It also remains to be seen what will happen with Steve Blake‘s free agency status or if “the European Derrick Rose,” Nemanja Nedovic will play a bigger role in next year’s lineup. Overall, this unit of Livingston, Green, Barnes, Speights, and Ezeli is worth looking forward to, but could use some more outside shooting and an improvement at the front-court.

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Tags: Golden State Warriors Harrison Barnes Shaun Livingston

  • David

    Now don’t you think that we would have been better off/ would be better
    off with Klay coming off the bench as a sixth man? Hear me out, I know
    people were talking about Iggy as a sixth man at certain points because
    of his versatility. However Klay has more scoring versatility. Barnes,
    who I still think is solid, was clearly not ready to run the second
    unit. He can still contribute easily in the starting unit where he is
    the 4th or 5th option, while still playing good defense. Iggy always had
    an advantage at the 2 because of his size and athleticism. He is losing
    his athleticism and he has a size disadvantage at the 3. Everyone talks
    about how elite of a defender he is, and he is, but not nearly as much
    at the 3 as he was at the 2. Iggy and Barnes can also knock down 3′s
    when needed to provide spacing alongside Steph. I know people freak when
    you talk about breaking up the splash bros but Klay can still play
    starter minutes off the bench. He will space out the second unit and
    scoring in the second unit allows of defense to get set, not allowing as
    many big runs as we’ve seen the past two years. And Klay is probably
    the best equipped to provide a spark in the second unit without truly
    hurting the 1st unit by switching to the 2nd. He runs more distance per
    year than anyone on the team, plays both ways, and can create for
    himself better than Iggy, Barnes, or anyone in the 2nd unit.

    • Thomas Donovan

      Interesting idea!

      Klay has developed some versatility yes, but as a six man it would be necessary to create your own offense ala Jamal Crawford. This is something that Klay Thompson simply does not do. If Livingston is capable of setting him up properly this could be something worth experimenting with, but it could prove to be potentially detrimental to the team. Being a starter is a psychological status and taking that away can have adverse effects (see Harrison Barnes.)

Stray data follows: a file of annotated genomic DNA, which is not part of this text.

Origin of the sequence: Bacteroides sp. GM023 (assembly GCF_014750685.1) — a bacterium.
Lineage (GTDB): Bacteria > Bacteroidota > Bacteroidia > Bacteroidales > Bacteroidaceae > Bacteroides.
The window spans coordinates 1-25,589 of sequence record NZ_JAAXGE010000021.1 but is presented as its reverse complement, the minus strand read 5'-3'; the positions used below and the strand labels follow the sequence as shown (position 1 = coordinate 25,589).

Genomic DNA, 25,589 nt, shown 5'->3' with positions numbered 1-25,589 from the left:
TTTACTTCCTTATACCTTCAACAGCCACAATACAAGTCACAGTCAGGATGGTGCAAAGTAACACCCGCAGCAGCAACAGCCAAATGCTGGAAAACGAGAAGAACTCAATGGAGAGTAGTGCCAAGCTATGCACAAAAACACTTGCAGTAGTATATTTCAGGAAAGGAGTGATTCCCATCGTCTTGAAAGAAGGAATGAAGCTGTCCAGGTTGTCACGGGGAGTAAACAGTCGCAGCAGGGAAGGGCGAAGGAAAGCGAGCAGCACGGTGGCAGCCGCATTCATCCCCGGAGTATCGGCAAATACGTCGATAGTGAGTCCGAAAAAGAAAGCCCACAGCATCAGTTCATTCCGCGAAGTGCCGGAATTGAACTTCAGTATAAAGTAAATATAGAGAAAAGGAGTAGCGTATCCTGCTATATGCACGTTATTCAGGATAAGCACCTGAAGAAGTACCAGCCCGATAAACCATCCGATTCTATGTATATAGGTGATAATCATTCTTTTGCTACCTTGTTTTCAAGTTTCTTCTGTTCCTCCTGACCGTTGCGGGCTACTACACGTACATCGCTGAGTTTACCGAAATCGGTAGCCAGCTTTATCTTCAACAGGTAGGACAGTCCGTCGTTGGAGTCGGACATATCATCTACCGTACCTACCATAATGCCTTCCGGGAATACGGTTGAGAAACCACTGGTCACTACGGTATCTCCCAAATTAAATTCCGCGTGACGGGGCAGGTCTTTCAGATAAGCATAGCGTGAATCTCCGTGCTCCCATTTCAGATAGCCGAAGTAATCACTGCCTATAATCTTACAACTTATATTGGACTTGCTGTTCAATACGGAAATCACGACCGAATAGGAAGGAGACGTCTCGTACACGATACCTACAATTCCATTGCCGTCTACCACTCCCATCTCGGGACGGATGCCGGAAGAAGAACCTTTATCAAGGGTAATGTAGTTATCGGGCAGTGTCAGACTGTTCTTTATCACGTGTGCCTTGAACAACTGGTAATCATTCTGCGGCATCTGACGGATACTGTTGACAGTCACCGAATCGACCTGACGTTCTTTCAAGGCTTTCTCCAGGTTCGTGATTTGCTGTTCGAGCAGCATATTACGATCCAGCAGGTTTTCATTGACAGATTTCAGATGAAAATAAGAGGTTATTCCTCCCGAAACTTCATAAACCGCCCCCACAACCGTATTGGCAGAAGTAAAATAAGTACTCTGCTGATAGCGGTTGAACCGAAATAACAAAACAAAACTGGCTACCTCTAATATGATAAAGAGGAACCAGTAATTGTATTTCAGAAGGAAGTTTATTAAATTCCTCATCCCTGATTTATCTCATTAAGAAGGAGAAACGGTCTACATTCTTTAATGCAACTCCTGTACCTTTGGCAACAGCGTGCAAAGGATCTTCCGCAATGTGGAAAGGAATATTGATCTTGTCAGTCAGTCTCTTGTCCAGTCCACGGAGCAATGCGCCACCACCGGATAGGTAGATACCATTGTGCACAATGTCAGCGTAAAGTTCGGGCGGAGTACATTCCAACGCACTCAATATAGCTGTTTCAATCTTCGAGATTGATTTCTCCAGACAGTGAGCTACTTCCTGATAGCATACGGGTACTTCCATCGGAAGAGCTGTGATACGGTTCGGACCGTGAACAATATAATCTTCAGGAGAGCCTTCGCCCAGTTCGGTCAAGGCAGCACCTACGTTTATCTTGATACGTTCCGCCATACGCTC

I’m curious what you mean by “can create for himself better than Iggy, Barnes, or anyone in the 2nd unit.” I’ve never considered Klay Thompson as someone able to do this. Do you have any evidence to support your claim? I’d be genuinely interested to see if this is the case.

      • Matt Packer

        I agree Thomas.

        It’s pretty apparent that Klay benefits greatly from playing alongside Curry, much more than vice versa. If Curry penetrates and draws a second defender, he can kick it out to Klay for an open look at a three. Thompson can drive and occasionally create his own shot with a step back or by getting to the rim, but he rarely creates opportunities for his teammates. I think it’d be a mistake to consider Thompson “instant offense off the bench” if he isn’t paired with a great ball handler and passer (i.e. Curry).

        I’d also be interested in seeing some stats or video clips that show him “creating for himself.” I’m not sure if getting fed on the low block for a fade away shot counts as that.

        I wouldn’t mind have Iguodala coming off the bench, although he and Livingston seem to do a lot of similar things. If AI was the sixth man, I think Green starting at the 3 as the glue guy would make a lot of sense. I like his ability to defend anyone on the floor and do all the little things on the floor. I still don’t think Barnes is ready to be thrusted into the starting five. Regardless of who starts, continuity has to develop between a five man unit to be effective over the course of the season.

  • Steve N

    Finally! I’ve been saying this same thing. It was always the bench that gave up the leads that the starters have us. If Kurr manages the rotation better than Jackson did we’ll be fine. Another outside threat off the bench is all we need.